• Abstract: There is widespread concern in developing countries with the expansion of formal insurance products to help manage significant risks. These concerns arise primarily from a lack of understanding of insurance products, general failures of financial literacy and the need to use relatively exotic products in order to keep costs down for poor households. We investigate the importance of incentivized measures for general understanding, as well as domain-specific knowledge of the decision context on the purchase and the quality of index insurance decisions. We evaluate the quality of financial decisions by comparing the individual expected welfare outcomes of a number of decisions each individual makes to purchase index insurance or not. We find that excess purchase is an important driver of welfare losses, and that our incentivized measure of domain-specific literacy plays a critical role in bringing about better quality index insurance decisions.
PubDate: 2021-02-23
DOI: 10.1057/s10713-020-00060-1

• The effect of overconfidence on insurance demand
• Abstract: Sandroni and Squintani (Am Econ Rev 97(5):1994–2004, 2007) argue that in the presence of overconfident agents, the findings of Rothschild and Stiglitz (Q J Econ 90:629–649, 1976) no longer hold since compulsory insurance makes the low-risk agents worse off. The main assumption of Sandroni and Squintani (2007) is that there exists a causal link between overconfidence and insurance-purchasing behavior. In this paper, I use a design similar to Camerer and Lovallo (Am Econ Rev 89(1):306–318, 1999) to establish this causal link. I show that overconfident subjects purchase significantly less actuarially fair insurance when the probability of loss is unknown and it depends on their own unknown ability than when the probability of loss is known.
PubDate: 2021-02-18
DOI: 10.1057/s10713-021-00064-5

• Parametric insurance and technology adoption in developing countries
• Abstract: Technology adoption is crucial for the development of low-income countries. This paper investigates how parametric insurance can contribute to improving access to finance, and hence to technology, for smallholder farmers. In a model with moral hazard, we show that bundling parametric insurance with loans may lower collateral requirements, thus promoting the financial inclusion of poor households. The case of agricultural input loans and weather-index insurance is studied in detail and related to bundled finance solutions recently piloted among smallholder farmers in Tanzania.
PubDate: 2021-02-12
DOI: 10.1057/s10713-020-00061-0

• Poverty and hurricane risk exposure in Jamaica
• Abstract: This paper investigates the impact of hurricane risk exposure on poverty. To achieve this, we use a small area poverty mapping methodology to simulate our measure of poverty for households in Jamaica. Along with calculated hurricane wind exposure estimates that take account of the type of building material which matters for wind vulnerability, we calculate future risks for household poverty under different RCP8.5 climate change models. In general, we find that without wind resistant building material, substantial increases in poverty are likely under most models. The results are indicative of policy instruments needed to counteract the future risk of increases in poverty.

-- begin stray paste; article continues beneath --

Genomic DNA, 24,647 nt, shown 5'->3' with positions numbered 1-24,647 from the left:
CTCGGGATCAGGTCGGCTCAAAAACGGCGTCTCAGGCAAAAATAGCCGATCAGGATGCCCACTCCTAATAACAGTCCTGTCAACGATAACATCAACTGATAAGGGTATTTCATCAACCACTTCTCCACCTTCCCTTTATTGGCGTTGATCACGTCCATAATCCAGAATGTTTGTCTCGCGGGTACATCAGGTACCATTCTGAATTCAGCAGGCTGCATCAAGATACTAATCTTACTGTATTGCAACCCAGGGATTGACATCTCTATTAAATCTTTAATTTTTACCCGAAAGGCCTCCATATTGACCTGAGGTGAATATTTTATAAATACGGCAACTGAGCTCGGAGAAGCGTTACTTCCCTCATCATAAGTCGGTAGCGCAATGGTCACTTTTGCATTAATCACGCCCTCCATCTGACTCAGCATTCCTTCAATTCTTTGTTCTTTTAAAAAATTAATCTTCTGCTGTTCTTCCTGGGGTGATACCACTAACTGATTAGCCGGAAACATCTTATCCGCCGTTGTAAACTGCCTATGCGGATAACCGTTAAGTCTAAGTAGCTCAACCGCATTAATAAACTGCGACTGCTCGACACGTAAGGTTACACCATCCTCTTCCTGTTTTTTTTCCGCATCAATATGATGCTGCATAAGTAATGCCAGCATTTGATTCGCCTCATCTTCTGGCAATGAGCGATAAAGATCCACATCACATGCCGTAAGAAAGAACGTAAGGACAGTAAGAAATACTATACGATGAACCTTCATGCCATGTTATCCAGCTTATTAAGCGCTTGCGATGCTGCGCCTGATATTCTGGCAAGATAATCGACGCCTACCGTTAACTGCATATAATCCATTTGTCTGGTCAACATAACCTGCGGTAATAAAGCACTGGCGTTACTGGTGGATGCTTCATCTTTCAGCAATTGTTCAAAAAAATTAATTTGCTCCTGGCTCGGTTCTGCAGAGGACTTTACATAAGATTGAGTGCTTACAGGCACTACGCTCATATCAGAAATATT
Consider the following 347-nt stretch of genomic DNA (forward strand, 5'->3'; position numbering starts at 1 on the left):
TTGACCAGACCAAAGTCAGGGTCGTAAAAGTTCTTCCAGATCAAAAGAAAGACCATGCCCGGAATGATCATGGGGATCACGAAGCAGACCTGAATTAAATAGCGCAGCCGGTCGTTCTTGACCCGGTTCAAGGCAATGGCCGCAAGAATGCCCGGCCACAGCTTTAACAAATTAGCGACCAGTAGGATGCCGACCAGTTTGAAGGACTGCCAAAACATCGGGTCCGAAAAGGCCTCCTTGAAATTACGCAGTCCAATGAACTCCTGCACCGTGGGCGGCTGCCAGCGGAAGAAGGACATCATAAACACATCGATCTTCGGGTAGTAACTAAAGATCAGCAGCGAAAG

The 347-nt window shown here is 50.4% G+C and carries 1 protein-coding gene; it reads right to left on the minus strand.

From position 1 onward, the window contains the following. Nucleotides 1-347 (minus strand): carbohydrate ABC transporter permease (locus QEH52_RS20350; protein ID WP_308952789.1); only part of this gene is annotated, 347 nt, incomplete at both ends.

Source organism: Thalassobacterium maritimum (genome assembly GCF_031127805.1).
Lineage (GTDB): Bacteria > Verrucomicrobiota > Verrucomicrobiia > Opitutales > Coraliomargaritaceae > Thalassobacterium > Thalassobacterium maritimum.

PubDate: 2021-02-01
DOI: 10.1057/s10713-021-00063-6

• Are all mutuals the same' Evidence from CEO turnover in the US
property–casualty insurance industry
• Abstract: Organizational form in insurance has been widely studied in the prior literature. Although researchers have recognized sub-types of stock insurers, mutuals have always been considered as a single homogeneous category. To the extent that mutual sub-types behave differently, considering all mutuals the same can result in misleading conclusions. The present study aims to remedy this gap in the literature by considering the full range of mutual firm types. Mutuals are classified as family-controlled, association-controlled, and pure mutuals with various sub-types within each group. We analyze corporate governance among mutual sub-types in the U.S. property–casualty (P–C) insurance industry by studying CEO turnover, particularly nonroutine turnover. Multinomial probit analysis is used to test for relationships between mutual sub-types and turnover. The principal finding is that all mutuals are not the same. The probability of nonroutine CEO turnover is lowest for family-controlled, non-association mutuals and highest for association-controlled mutuals. Non-association mutuals with family-member CEOs have the lowest turnover rates among all ownership types. Thus, future research should utilize more detailed organizational form categories than the traditional literature.